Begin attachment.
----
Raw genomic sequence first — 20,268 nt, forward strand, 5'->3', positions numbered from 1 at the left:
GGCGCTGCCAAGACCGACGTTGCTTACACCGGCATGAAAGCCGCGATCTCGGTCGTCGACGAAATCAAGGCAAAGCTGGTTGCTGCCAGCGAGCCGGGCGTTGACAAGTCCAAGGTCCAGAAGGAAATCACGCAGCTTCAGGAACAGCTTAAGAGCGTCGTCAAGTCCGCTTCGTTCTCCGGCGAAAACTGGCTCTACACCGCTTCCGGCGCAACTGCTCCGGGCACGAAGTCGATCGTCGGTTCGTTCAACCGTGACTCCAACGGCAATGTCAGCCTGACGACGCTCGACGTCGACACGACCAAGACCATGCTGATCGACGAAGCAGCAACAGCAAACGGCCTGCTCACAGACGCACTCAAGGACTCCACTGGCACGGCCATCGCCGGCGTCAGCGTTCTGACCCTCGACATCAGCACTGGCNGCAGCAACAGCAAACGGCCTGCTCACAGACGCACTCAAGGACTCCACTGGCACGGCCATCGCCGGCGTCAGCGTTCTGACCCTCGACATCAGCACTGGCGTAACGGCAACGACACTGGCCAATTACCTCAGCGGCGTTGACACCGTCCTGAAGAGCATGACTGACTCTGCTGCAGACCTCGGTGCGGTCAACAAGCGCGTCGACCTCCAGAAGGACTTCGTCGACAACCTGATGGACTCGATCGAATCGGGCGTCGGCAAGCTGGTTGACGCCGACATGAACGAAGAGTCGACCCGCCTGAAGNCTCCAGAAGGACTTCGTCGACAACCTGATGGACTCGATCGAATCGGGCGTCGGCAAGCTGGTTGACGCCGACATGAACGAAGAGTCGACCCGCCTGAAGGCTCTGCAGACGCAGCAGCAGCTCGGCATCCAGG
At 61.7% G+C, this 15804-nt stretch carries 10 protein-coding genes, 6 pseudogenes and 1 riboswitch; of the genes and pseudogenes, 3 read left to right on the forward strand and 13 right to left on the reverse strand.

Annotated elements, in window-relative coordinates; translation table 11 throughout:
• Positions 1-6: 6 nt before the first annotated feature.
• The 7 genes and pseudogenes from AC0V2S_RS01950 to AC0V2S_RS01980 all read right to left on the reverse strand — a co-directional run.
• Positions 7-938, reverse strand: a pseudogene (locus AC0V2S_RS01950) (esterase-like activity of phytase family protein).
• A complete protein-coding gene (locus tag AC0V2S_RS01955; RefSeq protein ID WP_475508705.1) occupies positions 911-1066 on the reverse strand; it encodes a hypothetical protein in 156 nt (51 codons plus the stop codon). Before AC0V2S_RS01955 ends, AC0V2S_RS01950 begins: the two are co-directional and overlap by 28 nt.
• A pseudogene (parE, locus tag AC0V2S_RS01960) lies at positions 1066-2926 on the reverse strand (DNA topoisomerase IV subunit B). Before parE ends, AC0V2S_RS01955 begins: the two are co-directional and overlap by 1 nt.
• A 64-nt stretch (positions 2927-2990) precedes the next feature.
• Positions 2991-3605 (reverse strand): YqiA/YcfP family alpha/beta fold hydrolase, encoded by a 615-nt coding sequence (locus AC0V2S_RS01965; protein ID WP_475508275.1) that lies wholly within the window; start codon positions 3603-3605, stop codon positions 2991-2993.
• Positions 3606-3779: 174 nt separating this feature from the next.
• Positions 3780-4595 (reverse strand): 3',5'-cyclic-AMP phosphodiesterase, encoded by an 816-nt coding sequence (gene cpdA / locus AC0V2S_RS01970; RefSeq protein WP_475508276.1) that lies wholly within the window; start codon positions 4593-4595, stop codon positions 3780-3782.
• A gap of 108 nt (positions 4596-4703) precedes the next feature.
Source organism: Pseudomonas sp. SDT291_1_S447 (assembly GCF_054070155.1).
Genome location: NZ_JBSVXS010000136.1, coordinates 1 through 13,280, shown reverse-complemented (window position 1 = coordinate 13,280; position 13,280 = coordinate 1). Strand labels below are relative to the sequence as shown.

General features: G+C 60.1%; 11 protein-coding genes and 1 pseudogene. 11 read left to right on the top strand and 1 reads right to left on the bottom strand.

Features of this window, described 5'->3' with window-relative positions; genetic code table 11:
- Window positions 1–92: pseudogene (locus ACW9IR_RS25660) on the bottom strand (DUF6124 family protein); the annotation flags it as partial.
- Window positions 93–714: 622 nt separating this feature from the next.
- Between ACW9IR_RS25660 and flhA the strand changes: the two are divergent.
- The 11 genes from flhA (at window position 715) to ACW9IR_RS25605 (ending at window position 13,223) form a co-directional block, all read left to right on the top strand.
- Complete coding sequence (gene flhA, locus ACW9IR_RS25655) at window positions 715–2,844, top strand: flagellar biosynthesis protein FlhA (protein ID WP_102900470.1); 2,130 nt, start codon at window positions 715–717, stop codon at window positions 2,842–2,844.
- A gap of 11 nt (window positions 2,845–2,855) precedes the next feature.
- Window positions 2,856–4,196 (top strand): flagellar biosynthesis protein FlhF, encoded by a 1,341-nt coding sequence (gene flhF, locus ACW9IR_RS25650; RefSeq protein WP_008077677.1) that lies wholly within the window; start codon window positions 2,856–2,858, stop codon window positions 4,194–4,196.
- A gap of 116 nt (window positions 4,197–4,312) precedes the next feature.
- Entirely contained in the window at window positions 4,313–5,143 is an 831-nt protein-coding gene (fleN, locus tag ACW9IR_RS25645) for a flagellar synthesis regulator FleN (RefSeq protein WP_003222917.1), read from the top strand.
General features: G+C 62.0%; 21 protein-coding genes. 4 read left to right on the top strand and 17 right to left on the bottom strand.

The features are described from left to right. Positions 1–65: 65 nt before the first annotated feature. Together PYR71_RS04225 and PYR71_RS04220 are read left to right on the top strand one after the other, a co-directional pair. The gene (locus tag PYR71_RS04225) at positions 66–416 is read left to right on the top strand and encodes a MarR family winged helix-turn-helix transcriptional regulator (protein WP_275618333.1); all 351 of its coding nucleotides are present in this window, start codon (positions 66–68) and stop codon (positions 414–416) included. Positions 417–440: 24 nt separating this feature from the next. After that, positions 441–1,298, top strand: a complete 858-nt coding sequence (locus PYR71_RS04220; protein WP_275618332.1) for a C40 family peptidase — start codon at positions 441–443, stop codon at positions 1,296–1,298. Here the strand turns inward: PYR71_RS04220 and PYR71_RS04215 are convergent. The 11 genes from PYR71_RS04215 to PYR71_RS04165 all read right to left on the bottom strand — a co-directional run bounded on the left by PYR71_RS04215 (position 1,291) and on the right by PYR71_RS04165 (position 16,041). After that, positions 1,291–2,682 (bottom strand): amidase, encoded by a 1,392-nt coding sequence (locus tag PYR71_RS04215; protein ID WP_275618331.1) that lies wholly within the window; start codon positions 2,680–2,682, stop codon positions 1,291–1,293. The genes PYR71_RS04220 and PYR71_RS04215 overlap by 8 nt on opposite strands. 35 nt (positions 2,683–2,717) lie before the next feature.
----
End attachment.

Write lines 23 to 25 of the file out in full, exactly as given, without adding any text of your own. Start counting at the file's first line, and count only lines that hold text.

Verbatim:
- Complete coding sequence (gene flhA, locus ACW9IR_RS25655) at window positions 715–2,844, top strand: flagellar biosynthesis protein FlhA (protein ID WP_102900470.1); 2,130 nt, start codon at window positions 715–717, stop codon at window positions 2,842–2,844.
- A gap of 11 nt (window positions 2,845–2,855) precedes the next feature.
- Window positions 2,856–4,196 (top strand): flagellar biosynthesis protein FlhF, encoded by a 1,341-nt coding sequence (gene flhF, locus ACW9IR_RS25650; RefSeq protein WP_008077677.1) that lies wholly within the window; start codon window positions 2,856–2,858, stop codon window positions 4,194–4,196.